I really want to inform people on the true story. How is it possible that a religion who is so anti, who even practices death penalties regarding homosexuality – mind you they consider homosexuality as adultery and you can get stoned for that – doesn’t properly verify if that what they hear is true. Even the punishment of stoning is never mentioned in the Koran. I consider this lack of knowledge, a large shortcoming of the Muslim community. We live in a place where millions of documents are available so use it, because otherwise you lose the core message of your religion. Let’s not forget that the greatest followers of Jesus and Mohamed where people who lived on the sideline, small groups. Contemporary religion doesn’t allow these people any more. They condemn them. When you reckon everything and everybody being wrong, it results in a religion with too many taboos. And the more taboos you have, the less you can develop yourself. It’s the largest brake of all because it leads to deterioration of the community.
You take a stand on the subject matter and you talk to people in order to change things. Why this commitment?
I always felt the urge of doing something. I can’t handle injustice. For me it’s a natural reflex to react on unreasonable and unjust behaviour and not only because I’m gay. When I compare myself to other gay men and women I can say I had it quite easy, yet I have to take a stand by some kind of inner pressure. Sometimes my mother complains about it, asking me why I always have to enter into a discussion, but I can’t help it. I put a lot of effort into explaining but I also react on things I hear or read, when dogmas are randomly spread. Not everybody likes that and I’ve had more than one death threat in the past.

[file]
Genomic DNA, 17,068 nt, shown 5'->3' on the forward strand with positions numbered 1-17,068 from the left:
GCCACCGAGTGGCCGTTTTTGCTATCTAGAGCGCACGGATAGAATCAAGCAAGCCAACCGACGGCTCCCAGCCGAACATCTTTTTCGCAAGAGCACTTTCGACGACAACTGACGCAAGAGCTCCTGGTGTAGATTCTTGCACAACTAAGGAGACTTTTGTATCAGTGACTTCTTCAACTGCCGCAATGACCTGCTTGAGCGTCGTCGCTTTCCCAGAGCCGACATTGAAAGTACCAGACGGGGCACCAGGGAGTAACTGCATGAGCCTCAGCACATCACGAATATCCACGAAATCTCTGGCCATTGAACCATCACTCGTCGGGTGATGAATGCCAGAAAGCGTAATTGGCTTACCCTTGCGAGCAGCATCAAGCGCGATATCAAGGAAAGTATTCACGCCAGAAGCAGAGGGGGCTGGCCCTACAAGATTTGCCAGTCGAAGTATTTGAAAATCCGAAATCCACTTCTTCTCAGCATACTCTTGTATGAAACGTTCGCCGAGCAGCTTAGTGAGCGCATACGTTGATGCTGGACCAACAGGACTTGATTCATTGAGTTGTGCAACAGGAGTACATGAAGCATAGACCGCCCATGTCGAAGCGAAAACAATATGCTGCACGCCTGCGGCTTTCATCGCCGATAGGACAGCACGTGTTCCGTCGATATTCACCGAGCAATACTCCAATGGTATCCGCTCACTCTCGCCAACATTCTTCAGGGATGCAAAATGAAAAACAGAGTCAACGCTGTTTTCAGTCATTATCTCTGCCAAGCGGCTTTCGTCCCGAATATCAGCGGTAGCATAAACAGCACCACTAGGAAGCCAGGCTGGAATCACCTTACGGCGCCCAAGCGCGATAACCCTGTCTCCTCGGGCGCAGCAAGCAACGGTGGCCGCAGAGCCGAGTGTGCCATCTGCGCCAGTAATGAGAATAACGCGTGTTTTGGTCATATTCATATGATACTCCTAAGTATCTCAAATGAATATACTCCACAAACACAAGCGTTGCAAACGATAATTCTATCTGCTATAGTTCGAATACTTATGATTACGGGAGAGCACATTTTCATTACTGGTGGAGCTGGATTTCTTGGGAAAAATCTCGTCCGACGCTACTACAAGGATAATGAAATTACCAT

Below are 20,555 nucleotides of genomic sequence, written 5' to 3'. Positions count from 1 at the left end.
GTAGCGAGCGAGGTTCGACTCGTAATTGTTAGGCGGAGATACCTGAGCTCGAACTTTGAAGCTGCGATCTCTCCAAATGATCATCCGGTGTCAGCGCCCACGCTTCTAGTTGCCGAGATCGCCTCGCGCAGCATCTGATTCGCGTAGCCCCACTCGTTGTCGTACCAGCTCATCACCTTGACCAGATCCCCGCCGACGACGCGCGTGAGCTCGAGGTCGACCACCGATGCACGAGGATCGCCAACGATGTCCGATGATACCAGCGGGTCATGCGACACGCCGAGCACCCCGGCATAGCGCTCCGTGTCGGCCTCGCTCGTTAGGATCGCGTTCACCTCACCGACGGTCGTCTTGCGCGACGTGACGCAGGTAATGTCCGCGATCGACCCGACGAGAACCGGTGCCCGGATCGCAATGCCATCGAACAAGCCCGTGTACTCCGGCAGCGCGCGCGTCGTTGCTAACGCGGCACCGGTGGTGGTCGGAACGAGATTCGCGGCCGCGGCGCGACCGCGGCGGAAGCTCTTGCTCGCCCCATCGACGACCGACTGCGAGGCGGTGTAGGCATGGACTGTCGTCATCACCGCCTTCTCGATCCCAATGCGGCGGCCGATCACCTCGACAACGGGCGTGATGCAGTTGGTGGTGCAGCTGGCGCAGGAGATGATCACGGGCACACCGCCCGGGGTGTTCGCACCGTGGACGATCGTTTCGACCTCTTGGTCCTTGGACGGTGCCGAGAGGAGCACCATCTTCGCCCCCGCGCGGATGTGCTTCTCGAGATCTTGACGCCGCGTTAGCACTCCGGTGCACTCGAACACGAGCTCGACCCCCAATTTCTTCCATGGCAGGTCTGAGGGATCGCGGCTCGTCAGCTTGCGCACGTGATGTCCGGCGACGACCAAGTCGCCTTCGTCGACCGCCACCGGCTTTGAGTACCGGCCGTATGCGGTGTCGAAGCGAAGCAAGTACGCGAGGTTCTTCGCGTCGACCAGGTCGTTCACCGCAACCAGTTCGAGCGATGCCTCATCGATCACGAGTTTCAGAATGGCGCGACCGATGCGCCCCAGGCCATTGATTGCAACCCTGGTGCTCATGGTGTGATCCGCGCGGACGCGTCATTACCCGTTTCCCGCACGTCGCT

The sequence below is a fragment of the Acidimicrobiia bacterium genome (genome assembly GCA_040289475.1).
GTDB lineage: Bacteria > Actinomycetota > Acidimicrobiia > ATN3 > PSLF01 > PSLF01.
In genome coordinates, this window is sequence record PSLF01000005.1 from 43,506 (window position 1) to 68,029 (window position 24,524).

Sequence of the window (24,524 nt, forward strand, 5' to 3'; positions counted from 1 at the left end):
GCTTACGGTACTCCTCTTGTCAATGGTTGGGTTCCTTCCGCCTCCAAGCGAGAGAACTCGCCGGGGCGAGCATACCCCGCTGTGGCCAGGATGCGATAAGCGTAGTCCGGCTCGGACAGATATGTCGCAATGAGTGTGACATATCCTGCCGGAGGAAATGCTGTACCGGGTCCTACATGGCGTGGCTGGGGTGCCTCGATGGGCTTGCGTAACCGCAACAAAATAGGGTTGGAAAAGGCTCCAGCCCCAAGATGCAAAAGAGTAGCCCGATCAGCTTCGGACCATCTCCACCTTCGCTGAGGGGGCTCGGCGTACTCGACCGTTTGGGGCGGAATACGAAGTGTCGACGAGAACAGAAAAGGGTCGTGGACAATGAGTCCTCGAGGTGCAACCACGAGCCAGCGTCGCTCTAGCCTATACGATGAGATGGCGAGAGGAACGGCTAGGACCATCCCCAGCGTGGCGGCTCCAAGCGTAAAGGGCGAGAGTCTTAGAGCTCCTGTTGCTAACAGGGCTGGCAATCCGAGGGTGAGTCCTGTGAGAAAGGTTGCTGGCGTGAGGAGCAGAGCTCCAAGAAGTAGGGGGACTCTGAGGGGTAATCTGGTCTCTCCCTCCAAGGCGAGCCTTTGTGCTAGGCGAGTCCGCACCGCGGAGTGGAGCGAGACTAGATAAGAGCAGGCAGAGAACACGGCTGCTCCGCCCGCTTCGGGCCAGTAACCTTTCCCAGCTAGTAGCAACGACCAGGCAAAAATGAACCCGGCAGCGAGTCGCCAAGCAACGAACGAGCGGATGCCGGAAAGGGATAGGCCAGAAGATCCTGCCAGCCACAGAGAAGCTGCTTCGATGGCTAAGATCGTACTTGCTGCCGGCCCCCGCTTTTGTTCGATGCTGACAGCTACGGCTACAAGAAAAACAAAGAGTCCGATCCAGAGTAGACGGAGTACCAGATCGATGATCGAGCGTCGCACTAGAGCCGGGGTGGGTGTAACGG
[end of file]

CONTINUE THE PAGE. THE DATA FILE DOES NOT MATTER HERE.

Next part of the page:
Yet that didn’t hold you back to keep on going?
On the contrary. I got more motivated. It depends a lot on how you look at it. The Moroccan community is not just one community, there are several. The Islam is what binds most of them but not all of them are practicing Muslims. Most of the time it’s only the conservative wing that’s not keen on my interferences. The more liberal people think it’s a good thing. I don’t say they agree, but at least it’s tolerated to have another opinion. And then you have the left wing, which are of the opinion that you have to do what you got to do. It’s not all as black and white as people think.
You triggered a campaign regarding homosexuality within the Islam. Can you tell me something about that?
I promoted a poster campaign for acceptance of Muslim homosexuals. The image showed two gay boys and two –girls. Needless to say it wasn’t fully appreciated but those things have to be done. Some gays are confronted with extreme reactions and I feel addressed to try and make a difference. Everybody has to have the guarantee to be safe. That’s a basic human right. You can’t change things by just talking about it, you have to act. And yes, call me an idealist, but I’m motivated, and hopeful.
And isn’t that the perfect combination!